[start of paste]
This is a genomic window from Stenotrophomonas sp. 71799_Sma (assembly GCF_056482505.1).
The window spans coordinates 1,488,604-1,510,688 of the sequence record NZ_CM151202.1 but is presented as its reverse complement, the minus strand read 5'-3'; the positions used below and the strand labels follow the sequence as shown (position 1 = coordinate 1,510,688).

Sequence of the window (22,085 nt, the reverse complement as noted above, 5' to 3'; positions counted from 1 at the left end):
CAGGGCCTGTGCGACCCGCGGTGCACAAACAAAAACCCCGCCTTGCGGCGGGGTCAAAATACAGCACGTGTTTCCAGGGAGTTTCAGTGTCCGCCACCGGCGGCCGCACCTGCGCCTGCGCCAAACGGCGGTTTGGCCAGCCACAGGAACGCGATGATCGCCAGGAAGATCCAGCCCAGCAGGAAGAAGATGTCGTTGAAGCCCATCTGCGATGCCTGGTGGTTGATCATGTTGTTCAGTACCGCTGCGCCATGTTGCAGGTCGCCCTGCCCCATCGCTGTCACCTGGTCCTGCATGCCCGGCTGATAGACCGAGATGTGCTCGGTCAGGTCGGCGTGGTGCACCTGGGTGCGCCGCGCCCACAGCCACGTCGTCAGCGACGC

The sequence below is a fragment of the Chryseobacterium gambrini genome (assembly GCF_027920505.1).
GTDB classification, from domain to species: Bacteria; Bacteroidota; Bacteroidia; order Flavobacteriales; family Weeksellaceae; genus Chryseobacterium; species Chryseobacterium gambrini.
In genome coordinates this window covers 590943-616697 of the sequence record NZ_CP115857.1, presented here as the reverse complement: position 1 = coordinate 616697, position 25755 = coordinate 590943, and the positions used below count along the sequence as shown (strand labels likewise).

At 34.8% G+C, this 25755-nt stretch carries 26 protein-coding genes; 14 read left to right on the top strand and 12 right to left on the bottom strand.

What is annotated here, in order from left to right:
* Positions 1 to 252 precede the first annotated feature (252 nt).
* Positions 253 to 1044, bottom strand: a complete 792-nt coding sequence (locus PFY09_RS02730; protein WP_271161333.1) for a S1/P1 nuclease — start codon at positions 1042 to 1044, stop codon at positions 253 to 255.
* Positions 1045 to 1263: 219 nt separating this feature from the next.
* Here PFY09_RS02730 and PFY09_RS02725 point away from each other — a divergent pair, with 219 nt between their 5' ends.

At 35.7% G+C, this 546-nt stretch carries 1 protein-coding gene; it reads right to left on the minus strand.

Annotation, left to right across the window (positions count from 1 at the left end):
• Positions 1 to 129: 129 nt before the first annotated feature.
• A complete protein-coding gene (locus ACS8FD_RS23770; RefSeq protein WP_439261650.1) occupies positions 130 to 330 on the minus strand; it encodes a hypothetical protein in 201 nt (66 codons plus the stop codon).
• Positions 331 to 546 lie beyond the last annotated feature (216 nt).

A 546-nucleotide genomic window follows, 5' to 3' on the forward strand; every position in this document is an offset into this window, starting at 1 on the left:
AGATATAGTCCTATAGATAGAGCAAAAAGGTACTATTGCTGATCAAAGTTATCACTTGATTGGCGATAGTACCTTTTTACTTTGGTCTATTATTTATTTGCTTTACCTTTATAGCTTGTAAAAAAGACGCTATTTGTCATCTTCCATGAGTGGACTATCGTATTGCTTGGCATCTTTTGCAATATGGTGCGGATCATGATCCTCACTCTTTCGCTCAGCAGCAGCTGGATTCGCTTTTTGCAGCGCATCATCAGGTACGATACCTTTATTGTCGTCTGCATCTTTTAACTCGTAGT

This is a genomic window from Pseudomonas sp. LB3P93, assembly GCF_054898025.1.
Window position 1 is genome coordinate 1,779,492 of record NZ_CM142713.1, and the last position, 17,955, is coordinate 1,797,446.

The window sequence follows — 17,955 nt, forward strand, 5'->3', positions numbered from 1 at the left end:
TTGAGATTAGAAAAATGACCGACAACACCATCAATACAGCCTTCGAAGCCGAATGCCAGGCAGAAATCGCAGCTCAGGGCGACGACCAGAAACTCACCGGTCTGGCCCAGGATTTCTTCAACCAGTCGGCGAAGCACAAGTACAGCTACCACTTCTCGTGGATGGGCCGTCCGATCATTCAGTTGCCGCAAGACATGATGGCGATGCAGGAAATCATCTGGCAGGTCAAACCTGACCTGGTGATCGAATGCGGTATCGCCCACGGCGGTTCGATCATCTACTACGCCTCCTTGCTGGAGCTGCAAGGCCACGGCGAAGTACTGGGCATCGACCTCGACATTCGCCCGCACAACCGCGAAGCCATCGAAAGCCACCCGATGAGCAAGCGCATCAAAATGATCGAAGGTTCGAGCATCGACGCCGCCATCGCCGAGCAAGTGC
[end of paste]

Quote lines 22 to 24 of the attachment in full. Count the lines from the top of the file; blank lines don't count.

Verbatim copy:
Window position 1 is genome coordinate 1,779,492 of record NZ_CM142713.1, and the last position, 17,955, is coordinate 1,797,446.

The window sequence follows — 17,955 nt, forward strand, 5'->3', positions numbered from 1 at the left end:
TTGAGATTAGAAAAATGACCGACAACACCATCAATACAGCCTTCGAAGCCGAATGCCAGGCAGAAATCGCAGCTCAGGGCGACGACCAGAAACTCACCGGTCTGGCCCAGGATTTCTTCAACCAGTCGGCGAAGCACAAGTACAGCTACCACTTCTCGTGGATGGGCCGTCCGATCATTCAGTTGCCGCAAGACATGATGGCGATGCAGGAAATCATCTGGCAGGTCAAACCTGACCTGGTGATCGAATGCGGTATCGCCCACGGCGGTTCGATCATCTACTACGCCTCCTTGCTGGAGCTGCAAGGCCACGGCGAAGTACTGGGCATCGACCTCGACATTCGCCCGCACAACCGCGAAGCCATCGAAAGCCACCCGATGAGCAAGCGCATCAAAATGATCGAAGGTTCGAGCATCGACGCCGCCATCGCCGAGCAAGTGC